Louisiana Space Grant Teams Up with NASA to Livestream Total Solar Eclipse
Eclipse Ballooning Project will offer the first ever high-altitude live broadcast of a total solar eclipse
BATON ROUGE – A team of students and faculty from the Louisiana Space Grant Consortium,
LaSPACE, led by LSU and including Delgado Community College, or DCC; Louisiana Tech
University, or LaTech; and McNeese State University, or MSU, will launch two high-altitude
balloons on Aug. 21 as part of a NASA-sponsored project to live-stream aerial video
footage of the “Great American Eclipse.”
As part of the Eclipse Ballooning Project, involving 55 teams from across the country, one balloon flight string will feature a video camera payload to live-stream footage of the total solar eclipse, in which the moon will entirely block the sun for approximately 2 minutes on a path progressing from the Pacific coast in Oregon at 10:17 a.m. PCT to the Atlantic coast in South Carolina at 2:47 p.m. EST. Live footage will be available for public viewing on NASA’s website, https://eclipse2017.nasa.gov/. The second balloon string will carry experiments developed over the past year by DCC, LaTech and MSU students to investigate changes in the high altitude environment as the moon covers the sun.
Each flight string is carried to the edge of space, up to an altitude of 100,000 feet, by a roughly 8-foot-tall, helium-filled balloon, which is then released, allowing the payloads to parachute safely back to Earth. In addition to the video camera and student experiments, the flight strings will include Automated Position Reporting Systems, or APRS, to live track the balloon during flight and assist in post-flight recovery of the payloads; an iridium modem to allow the national project director to track each of the 55 project team flights across the path of totality; an automated cut-down system; and an additional video camera to record the entire flight.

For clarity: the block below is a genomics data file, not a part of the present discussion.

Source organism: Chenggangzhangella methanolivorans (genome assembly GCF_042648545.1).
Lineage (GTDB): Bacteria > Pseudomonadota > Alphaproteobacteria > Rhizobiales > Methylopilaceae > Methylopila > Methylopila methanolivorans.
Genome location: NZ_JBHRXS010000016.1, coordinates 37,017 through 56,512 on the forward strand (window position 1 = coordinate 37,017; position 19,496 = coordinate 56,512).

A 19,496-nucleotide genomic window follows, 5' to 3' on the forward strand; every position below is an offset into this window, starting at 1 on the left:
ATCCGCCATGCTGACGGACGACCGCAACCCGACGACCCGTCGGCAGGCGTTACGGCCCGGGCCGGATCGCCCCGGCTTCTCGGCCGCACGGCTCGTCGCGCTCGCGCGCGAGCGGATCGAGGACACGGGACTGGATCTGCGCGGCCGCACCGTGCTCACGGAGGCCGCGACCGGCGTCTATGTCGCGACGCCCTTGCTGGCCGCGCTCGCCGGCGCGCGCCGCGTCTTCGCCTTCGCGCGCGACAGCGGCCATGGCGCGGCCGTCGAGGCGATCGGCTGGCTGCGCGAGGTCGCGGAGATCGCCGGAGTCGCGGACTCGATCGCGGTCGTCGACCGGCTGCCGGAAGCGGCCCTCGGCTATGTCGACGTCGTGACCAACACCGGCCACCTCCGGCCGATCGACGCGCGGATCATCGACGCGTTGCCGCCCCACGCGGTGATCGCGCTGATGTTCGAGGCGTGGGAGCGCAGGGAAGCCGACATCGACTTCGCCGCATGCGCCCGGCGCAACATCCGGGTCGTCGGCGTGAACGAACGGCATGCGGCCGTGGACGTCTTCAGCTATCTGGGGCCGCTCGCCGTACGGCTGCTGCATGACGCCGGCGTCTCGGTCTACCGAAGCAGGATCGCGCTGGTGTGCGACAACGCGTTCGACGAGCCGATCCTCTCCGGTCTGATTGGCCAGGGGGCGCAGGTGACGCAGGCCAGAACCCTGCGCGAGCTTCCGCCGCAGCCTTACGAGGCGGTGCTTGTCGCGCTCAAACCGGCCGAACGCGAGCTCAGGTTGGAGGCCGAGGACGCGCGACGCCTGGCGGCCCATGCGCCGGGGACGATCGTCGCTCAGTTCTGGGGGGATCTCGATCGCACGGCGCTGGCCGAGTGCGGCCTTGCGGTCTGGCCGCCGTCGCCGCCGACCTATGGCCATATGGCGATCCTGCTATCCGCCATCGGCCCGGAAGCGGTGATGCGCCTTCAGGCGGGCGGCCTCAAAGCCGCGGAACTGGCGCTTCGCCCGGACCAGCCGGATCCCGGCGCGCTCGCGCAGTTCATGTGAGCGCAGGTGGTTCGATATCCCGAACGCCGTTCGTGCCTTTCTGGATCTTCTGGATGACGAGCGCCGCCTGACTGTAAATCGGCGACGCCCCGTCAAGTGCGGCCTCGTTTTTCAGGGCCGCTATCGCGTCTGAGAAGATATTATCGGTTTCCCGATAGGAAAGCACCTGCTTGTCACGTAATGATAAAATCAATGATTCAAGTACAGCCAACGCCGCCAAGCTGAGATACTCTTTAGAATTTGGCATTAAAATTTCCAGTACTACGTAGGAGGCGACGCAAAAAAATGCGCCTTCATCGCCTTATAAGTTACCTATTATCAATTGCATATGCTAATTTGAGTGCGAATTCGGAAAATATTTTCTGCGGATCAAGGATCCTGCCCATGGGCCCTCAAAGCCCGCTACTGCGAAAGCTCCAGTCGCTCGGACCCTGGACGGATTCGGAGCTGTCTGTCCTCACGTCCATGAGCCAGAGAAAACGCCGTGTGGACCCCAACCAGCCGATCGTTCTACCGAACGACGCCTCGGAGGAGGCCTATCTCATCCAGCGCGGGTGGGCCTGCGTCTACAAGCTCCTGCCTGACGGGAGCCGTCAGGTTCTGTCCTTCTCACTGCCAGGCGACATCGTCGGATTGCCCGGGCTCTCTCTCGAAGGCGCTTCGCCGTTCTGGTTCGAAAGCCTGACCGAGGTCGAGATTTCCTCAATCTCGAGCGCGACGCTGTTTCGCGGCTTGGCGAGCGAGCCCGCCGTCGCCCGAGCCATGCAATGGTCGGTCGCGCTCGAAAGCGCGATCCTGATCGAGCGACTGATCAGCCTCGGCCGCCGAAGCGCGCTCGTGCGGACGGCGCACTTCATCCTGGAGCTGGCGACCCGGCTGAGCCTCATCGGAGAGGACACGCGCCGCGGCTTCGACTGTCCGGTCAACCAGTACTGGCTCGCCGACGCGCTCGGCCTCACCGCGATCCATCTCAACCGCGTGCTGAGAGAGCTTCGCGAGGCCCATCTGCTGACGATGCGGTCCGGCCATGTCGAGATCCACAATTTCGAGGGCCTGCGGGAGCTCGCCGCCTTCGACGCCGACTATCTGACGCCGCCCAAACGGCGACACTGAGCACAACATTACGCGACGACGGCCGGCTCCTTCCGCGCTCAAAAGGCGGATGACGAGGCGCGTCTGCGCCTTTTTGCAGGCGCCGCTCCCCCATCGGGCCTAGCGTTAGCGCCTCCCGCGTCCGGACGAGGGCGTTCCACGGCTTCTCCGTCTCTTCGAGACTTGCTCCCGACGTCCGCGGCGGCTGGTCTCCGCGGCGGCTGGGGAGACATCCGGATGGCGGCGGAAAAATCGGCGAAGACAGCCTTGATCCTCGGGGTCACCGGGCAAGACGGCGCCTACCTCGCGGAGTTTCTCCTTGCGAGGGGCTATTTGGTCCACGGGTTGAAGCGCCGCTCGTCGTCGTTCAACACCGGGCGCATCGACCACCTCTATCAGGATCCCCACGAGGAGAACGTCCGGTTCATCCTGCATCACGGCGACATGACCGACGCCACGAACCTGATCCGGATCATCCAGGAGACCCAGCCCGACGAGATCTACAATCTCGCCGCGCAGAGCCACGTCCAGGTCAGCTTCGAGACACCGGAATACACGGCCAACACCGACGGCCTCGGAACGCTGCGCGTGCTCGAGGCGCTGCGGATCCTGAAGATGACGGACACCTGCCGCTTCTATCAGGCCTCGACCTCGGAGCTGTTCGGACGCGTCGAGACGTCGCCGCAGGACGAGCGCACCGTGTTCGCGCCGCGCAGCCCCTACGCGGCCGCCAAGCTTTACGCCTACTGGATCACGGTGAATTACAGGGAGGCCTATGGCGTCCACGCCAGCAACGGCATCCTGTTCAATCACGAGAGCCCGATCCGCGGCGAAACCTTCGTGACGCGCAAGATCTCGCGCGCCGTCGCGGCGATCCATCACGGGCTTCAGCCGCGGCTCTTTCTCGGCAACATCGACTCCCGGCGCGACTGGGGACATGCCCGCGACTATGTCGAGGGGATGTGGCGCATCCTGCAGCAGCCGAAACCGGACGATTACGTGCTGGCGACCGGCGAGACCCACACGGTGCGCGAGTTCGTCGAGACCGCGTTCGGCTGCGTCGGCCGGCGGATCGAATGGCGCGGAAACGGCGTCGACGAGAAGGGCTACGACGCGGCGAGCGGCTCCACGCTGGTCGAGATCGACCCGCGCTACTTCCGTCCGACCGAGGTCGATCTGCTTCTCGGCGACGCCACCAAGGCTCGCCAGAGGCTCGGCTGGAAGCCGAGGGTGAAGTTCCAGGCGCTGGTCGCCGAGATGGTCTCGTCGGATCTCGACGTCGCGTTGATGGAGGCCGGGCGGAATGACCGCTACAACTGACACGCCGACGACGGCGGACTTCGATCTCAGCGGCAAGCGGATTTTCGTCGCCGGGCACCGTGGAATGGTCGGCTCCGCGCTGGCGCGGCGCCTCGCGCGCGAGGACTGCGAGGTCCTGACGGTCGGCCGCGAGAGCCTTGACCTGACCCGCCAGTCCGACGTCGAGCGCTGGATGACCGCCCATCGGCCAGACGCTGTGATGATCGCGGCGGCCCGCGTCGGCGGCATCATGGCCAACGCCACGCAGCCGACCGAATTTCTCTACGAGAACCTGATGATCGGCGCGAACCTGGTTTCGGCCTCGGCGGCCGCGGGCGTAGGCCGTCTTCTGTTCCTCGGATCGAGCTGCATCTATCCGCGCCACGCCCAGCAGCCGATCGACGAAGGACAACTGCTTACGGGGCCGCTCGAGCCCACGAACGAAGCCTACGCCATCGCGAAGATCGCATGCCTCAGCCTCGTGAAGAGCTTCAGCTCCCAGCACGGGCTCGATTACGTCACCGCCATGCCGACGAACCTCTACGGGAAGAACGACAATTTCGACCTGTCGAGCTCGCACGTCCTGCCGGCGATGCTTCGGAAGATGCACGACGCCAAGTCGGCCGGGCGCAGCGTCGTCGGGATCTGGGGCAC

Both flights will be conducted and managed by the LSU team. Launch will be at approximately noon CST on Aug. 21 from the Southern Illinois University, or SIU, football stadium in Carbondale, Ill. SIU was selected as the launch site by LSU Department of Physics & Astronomy Professor and Director of LaSPACE Greg Guzik in fall 2016.
“I chose SIU because Carbondale, Ill. is very near the point of maximum total eclipse duration and the eclipse team at SIU has been extremely supportive of our needs and responsive to our requirements. Further, we have subsequently learned that NASA, the BBC and other high-visibility organizations plan to use SIU as their central site for eclipse coverage, so we will be in a ‘hot bed’ of activity,” Guzik said.
The NASA-sponsored project, which is led by the Montana Space Grant Consortium, or MSGC, at Montana State University, has been years in the making. According to MSGC Director Angela Des Jardins, the project marks the first time that high-altitude video footage of a total solar eclipse has been broadcast live.
“We’re excited to provide a unique perspective of this rare phenomenon,” Des Jardins said. “The live-stream video will show the curvature of the planet, the blackness of space and the whole of the moon’s shadow crossing the Earth during the eclipse.”
The Montana Space Grant Consortium at Montana State University initiated the project in 2014. The project is sponsored by the NASA Science Mission Directorate and NASA’s Space Grant program, a national network that includes more than 900 affiliates from universities, colleges, industry, museums, science centers and state and local agencies belonging to one of 52 consortia in all 50 states, the District of Columbia and the Commonwealth of Puerto Rico.